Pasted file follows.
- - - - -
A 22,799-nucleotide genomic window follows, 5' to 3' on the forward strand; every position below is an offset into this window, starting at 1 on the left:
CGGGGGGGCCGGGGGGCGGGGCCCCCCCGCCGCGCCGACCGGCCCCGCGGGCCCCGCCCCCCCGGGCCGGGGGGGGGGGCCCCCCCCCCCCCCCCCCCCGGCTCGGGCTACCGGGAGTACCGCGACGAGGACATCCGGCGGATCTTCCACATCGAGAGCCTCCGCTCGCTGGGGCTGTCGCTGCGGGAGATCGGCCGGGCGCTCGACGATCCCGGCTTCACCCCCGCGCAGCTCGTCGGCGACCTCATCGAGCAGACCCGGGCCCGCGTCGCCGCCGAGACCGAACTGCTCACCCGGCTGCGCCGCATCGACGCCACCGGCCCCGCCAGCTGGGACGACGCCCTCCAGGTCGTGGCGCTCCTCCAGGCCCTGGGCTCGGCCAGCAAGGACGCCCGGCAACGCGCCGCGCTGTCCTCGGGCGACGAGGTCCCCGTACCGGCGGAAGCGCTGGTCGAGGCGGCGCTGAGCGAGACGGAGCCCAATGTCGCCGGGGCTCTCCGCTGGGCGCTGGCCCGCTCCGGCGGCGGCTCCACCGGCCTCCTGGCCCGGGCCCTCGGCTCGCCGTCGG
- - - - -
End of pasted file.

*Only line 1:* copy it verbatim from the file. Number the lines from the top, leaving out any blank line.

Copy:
A 22,799-nucleotide genomic window follows, 5' to 3' on the forward strand; every position below is an offset into this window, starting at 1 on the left: